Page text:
He was on close terms with Arafat and many of the top PLO leaders before 1993. He offers an utterly scathing critique of Arafat and the PLO leadership. He portrays them as unbelievable morons and unbelievably corrupt and brutal. He says the main reason the PLO succumbed to Israel's offer in 1993 was that Arafat and his goons were facing an internal rebellion within the PLO because of their corruption, stupidity and lack of democracy. So they jumped at an agreement that made them Israel's collaborator and gave them protection. Their main duty is to round up, and often torture and sometimes murder all people whom Israel believes to be a threat to its always threatened "security" a very elastic concept which includes a great many non-violent persons

Since 1993, Arafat has spent all of the Palestinian Authority's money funding twelve or thirteen secret police agencies and buying off his enemies, real or potential, often with salaries for government jobs that entail absolutely nothing. He graphically portrays Arafat's incredible stupidity as he has endlessly begged the Israelis for more crumbs, and is always hoodwinked. Probably the best chapter in the book (and by far the longest) is "On Visiting Wadie" where he describes, among other incidents, an interview he was granted with the acid tongued PA minister Yasser Abd Rabbo, that was very cordial. Several months later Rabbo, on Arafat's orders, sent goons to all bookstores under Palestinian jurisdiction to seize Said's books and carry them away.

A point that he constantly reiterates throughout this book is something that he says that he has been making to Arafat and other Palestinians for years. He says that Palestinians need to try to emulate the international educational efforts, lobbying and other forms of activism of the old anti-apartheid movement of South Africa. The Arab world, he notes, is currently run by dictatorships of varying degrees of brutality, most of them propped up by the West, and is at an all time low. Arabs, he says, especially the various kept intellectuals of the pro-Western regimes, are immensely ignorant of Israel. They focus all their attention on the Labor party, but not on any genuine elements of peace in Israel like Israel Shahak or the late General Matti Peled or his daughter who expressed sympathy for the Palestinians after her daughter was blown up by a Hamas suicide bomb. Or the composer Daniel Barenboim, with whom Said has developed a friendship. Or Israel's revisionist historians like Benny Morris, Illan Pappe, Zeev Sternhell, Tom Segev, etc. who were interviewed about their findings on Israel's ethnic cleansing of Palestinians in 1948 on Israel's fiftieth anniversary special on Israeli TV (of all places) in 1998..."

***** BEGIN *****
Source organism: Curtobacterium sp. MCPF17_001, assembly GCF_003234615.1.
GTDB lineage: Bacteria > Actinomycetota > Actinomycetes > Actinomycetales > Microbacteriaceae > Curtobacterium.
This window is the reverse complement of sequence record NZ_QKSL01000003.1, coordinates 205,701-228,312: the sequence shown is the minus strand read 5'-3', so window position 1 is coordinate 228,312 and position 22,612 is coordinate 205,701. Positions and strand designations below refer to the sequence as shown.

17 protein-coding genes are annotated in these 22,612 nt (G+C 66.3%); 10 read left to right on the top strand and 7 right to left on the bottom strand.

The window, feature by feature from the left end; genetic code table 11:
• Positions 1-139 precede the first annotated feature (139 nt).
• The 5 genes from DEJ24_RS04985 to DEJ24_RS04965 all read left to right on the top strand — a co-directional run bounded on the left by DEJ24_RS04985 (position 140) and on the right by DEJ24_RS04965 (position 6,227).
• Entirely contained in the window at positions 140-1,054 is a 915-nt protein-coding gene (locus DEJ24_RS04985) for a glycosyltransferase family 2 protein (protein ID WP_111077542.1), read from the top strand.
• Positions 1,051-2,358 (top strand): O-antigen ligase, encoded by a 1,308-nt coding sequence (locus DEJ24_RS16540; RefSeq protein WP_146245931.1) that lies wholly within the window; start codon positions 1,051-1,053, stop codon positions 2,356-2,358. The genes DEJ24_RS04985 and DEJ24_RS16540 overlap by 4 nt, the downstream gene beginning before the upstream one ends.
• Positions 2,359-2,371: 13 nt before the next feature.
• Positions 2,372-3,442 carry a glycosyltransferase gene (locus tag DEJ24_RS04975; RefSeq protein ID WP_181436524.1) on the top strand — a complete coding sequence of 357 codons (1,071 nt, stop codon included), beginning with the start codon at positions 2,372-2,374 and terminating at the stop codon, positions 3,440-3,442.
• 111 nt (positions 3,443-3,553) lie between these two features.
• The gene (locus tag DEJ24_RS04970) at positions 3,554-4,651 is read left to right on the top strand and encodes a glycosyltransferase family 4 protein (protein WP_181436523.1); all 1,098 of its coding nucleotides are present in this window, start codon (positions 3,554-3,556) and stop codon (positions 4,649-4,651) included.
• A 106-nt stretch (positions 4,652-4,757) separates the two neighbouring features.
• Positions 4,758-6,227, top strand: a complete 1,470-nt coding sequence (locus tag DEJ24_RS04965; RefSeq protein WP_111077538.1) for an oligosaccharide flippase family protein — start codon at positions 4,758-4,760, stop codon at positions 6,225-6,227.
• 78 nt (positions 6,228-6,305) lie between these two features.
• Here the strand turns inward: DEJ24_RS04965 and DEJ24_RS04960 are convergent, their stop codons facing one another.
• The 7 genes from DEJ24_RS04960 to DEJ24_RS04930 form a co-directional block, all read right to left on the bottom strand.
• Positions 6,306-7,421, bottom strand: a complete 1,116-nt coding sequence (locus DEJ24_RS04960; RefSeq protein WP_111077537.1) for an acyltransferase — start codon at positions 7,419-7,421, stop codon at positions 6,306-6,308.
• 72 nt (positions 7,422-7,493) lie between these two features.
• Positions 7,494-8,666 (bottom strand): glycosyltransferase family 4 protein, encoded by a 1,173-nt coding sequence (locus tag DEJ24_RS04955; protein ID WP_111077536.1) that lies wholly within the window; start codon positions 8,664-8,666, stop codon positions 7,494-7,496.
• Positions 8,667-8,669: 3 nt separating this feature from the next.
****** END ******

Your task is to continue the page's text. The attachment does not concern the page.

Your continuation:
Isak Svensson - Bargaining, Bias and Peace Brokers: How Rebels Commit to Peace, Journal of Peace Research, 2007

What is the role of biased mediators in bringing belligerents to a negotiated settlement in internal armed conflicts? Previous research has suggested that biased third parties may mitigate commitment problems between parties, by serving as guarantors for the weakening side. This article contributes to the previous debate by distinguishing, theoretically and empirically, between government- and rebel-biased mediation. When belligerents in internal armed conflicts consider ending their armed conflict through a negotiated settlement, the government stands to relinquish authority, whereas the rebels stand to gain opportunities � legitimacy, time and access to official structures � that can be exploited in the post-agreement future. Hence, in the pre-settlement phase of the conflict process, it is above all the rebels that have problems committing to peace. The author argues that government-biased mediators can decrease the fears of the government and thereby mitigate the rebels' commitment problems. Using new data on the dyadic level covering all intrastate armed conflict in the period 1989�2003, this article examines states, organizations and individuals that are mediating in states' internal conflicts. The empirical analysis supports the above-mentioned argument. Mediators on the side of the government have a positive effect on negotiated settlements, while rebel-biased mediators have no significant effect.